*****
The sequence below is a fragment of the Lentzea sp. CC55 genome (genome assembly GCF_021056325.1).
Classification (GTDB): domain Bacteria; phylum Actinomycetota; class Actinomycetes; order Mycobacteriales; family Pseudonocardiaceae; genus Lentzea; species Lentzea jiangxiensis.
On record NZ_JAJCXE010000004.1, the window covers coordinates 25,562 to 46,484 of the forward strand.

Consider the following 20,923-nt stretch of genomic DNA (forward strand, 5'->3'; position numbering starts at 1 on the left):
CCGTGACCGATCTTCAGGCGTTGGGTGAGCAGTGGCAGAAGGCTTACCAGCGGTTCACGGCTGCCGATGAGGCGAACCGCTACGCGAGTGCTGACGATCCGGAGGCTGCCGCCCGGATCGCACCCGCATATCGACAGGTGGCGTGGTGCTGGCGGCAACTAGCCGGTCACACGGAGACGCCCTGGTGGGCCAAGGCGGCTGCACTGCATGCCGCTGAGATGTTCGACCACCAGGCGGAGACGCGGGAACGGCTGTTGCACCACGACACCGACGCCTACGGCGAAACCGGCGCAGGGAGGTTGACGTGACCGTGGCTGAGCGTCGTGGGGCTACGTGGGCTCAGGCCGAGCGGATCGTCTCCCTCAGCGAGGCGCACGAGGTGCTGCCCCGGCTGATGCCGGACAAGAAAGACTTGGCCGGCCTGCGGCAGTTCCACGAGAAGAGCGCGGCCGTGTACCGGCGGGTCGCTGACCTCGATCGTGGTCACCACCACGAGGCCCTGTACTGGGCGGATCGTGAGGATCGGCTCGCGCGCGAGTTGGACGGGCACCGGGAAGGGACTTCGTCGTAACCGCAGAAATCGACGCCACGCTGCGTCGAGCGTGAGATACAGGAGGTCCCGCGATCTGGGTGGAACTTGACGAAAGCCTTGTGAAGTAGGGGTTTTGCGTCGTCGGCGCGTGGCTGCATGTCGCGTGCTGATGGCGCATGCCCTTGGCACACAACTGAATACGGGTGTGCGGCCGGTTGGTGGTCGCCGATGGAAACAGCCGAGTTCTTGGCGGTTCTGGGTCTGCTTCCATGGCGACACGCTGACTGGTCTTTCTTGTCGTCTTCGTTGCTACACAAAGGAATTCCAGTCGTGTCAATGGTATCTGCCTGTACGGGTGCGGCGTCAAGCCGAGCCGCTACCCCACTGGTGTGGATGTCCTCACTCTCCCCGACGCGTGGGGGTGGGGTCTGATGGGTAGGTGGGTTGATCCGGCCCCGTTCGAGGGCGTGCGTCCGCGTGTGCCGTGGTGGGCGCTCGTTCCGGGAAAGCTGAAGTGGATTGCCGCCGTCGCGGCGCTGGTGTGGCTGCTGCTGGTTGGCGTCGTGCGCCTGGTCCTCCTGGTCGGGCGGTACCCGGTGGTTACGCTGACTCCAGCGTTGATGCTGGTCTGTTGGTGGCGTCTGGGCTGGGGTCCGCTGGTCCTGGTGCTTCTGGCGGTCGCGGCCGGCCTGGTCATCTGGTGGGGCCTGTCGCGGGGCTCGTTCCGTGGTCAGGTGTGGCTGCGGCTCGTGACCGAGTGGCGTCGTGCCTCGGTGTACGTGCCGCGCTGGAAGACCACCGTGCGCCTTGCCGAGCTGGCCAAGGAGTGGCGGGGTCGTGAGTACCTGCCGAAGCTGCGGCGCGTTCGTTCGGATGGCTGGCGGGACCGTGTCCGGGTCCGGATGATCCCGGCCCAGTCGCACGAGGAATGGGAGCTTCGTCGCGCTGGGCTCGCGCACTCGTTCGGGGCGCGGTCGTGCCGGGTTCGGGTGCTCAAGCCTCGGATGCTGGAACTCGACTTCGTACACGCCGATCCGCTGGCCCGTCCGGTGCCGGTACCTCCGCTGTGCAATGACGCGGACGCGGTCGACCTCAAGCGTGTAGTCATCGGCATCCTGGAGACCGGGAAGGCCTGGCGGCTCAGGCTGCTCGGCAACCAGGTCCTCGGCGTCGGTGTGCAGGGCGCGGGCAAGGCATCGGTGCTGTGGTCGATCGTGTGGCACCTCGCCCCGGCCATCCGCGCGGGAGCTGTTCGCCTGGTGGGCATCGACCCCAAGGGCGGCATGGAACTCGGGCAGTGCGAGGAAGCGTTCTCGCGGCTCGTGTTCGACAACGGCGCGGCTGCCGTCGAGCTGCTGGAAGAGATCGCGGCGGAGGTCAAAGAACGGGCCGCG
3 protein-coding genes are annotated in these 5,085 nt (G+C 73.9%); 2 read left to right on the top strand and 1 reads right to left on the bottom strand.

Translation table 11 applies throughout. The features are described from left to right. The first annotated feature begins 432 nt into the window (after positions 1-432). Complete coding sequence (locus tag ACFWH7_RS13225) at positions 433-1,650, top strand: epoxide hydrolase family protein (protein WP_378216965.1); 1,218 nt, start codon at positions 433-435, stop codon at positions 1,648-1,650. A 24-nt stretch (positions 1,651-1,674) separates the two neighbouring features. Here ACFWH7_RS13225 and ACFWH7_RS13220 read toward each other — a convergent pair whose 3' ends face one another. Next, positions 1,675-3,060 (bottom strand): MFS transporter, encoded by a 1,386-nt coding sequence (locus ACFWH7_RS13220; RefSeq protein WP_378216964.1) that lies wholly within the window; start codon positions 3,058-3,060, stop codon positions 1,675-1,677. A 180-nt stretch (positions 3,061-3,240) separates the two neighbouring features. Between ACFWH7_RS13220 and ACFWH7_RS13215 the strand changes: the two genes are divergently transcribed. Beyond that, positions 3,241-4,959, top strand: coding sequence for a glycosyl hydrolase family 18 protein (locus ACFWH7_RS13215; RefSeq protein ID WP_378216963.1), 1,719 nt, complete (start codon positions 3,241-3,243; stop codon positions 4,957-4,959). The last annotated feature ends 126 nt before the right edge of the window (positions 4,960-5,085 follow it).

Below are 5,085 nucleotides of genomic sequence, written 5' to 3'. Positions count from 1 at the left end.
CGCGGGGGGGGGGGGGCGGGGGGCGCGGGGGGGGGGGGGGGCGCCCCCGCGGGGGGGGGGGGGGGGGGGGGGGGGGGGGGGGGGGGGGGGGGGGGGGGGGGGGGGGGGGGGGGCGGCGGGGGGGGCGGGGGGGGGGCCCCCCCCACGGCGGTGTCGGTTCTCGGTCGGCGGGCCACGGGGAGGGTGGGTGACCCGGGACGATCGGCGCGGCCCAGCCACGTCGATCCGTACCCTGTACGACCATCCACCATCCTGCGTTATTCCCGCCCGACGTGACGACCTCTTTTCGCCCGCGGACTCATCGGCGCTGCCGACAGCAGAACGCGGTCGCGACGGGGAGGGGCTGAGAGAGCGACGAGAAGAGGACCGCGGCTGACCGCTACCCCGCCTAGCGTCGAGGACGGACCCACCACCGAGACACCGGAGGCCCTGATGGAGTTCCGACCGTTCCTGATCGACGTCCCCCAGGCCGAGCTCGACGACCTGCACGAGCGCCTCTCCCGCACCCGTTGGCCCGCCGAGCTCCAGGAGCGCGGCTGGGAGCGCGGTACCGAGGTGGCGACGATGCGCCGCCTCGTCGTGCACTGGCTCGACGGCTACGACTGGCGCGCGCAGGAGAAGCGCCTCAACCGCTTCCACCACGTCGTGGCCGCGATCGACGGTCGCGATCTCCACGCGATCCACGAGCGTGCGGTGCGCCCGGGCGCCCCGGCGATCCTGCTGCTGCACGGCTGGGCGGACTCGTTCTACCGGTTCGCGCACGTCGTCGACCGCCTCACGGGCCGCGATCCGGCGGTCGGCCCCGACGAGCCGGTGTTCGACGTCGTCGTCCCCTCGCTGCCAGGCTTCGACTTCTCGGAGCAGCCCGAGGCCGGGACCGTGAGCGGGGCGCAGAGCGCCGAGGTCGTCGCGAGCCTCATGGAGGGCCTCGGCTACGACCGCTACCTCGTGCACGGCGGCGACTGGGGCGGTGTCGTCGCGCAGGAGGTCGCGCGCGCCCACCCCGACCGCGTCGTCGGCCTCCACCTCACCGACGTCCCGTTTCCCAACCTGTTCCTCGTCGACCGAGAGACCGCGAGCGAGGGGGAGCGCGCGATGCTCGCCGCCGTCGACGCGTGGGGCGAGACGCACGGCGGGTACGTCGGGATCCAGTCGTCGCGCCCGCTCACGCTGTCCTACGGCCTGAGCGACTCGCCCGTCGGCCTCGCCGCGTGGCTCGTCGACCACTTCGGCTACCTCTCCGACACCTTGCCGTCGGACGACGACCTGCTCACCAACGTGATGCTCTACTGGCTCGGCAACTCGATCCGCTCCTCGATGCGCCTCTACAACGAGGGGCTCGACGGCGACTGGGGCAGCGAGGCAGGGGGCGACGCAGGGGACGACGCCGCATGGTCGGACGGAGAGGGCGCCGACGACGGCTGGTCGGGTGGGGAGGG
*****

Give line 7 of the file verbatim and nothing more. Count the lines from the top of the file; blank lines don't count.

Translation table 11 applies throughout. The features are described from left to right. The first annotated feature begins 432 nt into the window (after positions 1-432). Complete coding sequence (locus tag ACFWH7_RS13225) at positions 433-1,650, top strand: epoxide hydrolase family protein (protein WP_378216965.1); 1,218 nt, start codon at positions 433-435, stop codon at positions 1,648-1,650. A 24-nt stretch (positions 1,651-1,674) separates the two neighbouring features. Here ACFWH7_RS13225 and ACFWH7_RS13220 read toward each other — a convergent pair whose 3' ends face one another. Next, positions 1,675-3,060 (bottom strand): MFS transporter, encoded by a 1,386-nt coding sequence (locus ACFWH7_RS13220; RefSeq protein WP_378216964.1) that lies wholly within the window; start codon positions 3,058-3,060, stop codon positions 1,675-1,677. A 180-nt stretch (positions 3,061-3,240) separates the two neighbouring features. Between ACFWH7_RS13220 and ACFWH7_RS13215 the strand changes: the two genes are divergently transcribed. Beyond that, positions 3,241-4,959, top strand: coding sequence for a glycosyl hydrolase family 18 protein (locus ACFWH7_RS13215; RefSeq protein ID WP_378216963.1), 1,719 nt, complete (start codon positions 3,241-3,243; stop codon positions 4,957-4,959). The last annotated feature ends 126 nt before the right edge of the window (positions 4,960-5,085 follow it).